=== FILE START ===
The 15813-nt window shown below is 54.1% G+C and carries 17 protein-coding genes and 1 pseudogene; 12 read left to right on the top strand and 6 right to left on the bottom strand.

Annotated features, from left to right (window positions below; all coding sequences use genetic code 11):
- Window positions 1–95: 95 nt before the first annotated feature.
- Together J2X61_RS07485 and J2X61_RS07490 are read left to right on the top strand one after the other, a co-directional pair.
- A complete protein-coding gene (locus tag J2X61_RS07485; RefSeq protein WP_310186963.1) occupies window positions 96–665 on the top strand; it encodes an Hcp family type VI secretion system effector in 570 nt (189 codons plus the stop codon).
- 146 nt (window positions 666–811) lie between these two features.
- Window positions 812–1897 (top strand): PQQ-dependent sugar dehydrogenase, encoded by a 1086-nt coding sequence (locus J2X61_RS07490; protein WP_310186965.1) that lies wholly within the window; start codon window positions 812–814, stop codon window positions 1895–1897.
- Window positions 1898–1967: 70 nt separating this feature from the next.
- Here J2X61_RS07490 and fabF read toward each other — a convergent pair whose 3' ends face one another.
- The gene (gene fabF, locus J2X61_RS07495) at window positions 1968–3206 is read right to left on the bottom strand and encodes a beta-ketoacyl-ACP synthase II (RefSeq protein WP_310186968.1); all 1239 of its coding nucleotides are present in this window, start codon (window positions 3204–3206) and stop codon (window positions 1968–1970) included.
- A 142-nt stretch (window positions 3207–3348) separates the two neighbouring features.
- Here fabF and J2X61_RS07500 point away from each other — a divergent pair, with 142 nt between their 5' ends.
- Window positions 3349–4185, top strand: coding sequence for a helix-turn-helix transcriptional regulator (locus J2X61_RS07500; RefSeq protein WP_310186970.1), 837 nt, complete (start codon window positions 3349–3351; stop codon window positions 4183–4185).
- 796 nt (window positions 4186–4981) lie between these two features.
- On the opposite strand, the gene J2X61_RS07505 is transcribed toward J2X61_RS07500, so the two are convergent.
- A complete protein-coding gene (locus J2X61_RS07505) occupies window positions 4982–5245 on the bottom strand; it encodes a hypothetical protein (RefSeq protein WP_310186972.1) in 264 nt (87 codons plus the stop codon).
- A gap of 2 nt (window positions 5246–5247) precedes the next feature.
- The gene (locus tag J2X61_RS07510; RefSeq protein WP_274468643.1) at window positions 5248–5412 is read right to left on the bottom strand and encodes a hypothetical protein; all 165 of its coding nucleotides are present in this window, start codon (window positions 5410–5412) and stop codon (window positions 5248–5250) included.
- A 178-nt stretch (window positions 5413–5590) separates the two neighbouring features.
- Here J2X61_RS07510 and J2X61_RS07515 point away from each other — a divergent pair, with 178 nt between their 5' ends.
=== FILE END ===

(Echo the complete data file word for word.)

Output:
The 15813-nt window shown below is 54.1% G+C and carries 17 protein-coding genes and 1 pseudogene; 12 read left to right on the top strand and 6 right to left on the bottom strand.

Annotated features, from left to right (window positions below; all coding sequences use genetic code 11):
- Window positions 1–95: 95 nt before the first annotated feature.
- Together J2X61_RS07485 and J2X61_RS07490 are read left to right on the top strand one after the other, a co-directional pair.
- A complete protein-coding gene (locus tag J2X61_RS07485; RefSeq protein WP_310186963.1) occupies window positions 96–665 on the top strand; it encodes an Hcp family type VI secretion system effector in 570 nt (189 codons plus the stop codon).
- 146 nt (window positions 666–811) lie between these two features.
- Window positions 812–1897 (top strand): PQQ-dependent sugar dehydrogenase, encoded by a 1086-nt coding sequence (locus J2X61_RS07490; protein WP_310186965.1) that lies wholly within the window; start codon window positions 812–814, stop codon window positions 1895–1897.
- Window positions 1898–1967: 70 nt separating this feature from the next.
- Here J2X61_RS07490 and fabF read toward each other — a convergent pair whose 3' ends face one another.
- The gene (gene fabF, locus J2X61_RS07495) at window positions 1968–3206 is read right to left on the bottom strand and encodes a beta-ketoacyl-ACP synthase II (RefSeq protein WP_310186968.1); all 1239 of its coding nucleotides are present in this window, start codon (window positions 3204–3206) and stop codon (window positions 1968–1970) included.
- A 142-nt stretch (window positions 3207–3348) separates the two neighbouring features.
- Here fabF and J2X61_RS07500 point away from each other — a divergent pair, with 142 nt between their 5' ends.
- Window positions 3349–4185, top strand: coding sequence for a helix-turn-helix transcriptional regulator (locus J2X61_RS07500; RefSeq protein WP_310186970.1), 837 nt, complete (start codon window positions 3349–3351; stop codon window positions 4183–4185).
- 796 nt (window positions 4186–4981) lie between these two features.
- On the opposite strand, the gene J2X61_RS07505 is transcribed toward J2X61_RS07500, so the two are convergent.
- A complete protein-coding gene (locus J2X61_RS07505) occupies window positions 4982–5245 on the bottom strand; it encodes a hypothetical protein (RefSeq protein WP_310186972.1) in 264 nt (87 codons plus the stop codon).
- A gap of 2 nt (window positions 5246–5247) precedes the next feature.
- The gene (locus tag J2X61_RS07510; RefSeq protein WP_274468643.1) at window positions 5248–5412 is read right to left on the bottom strand and encodes a hypothetical protein; all 165 of its coding nucleotides are present in this window, start codon (window positions 5410–5412) and stop codon (window positions 5248–5250) included.
- A 178-nt stretch (window positions 5413–5590) separates the two neighbouring features.
- Here J2X61_RS07510 and J2X61_RS07515 point away from each other — a divergent pair, with 178 nt between their 5' ends.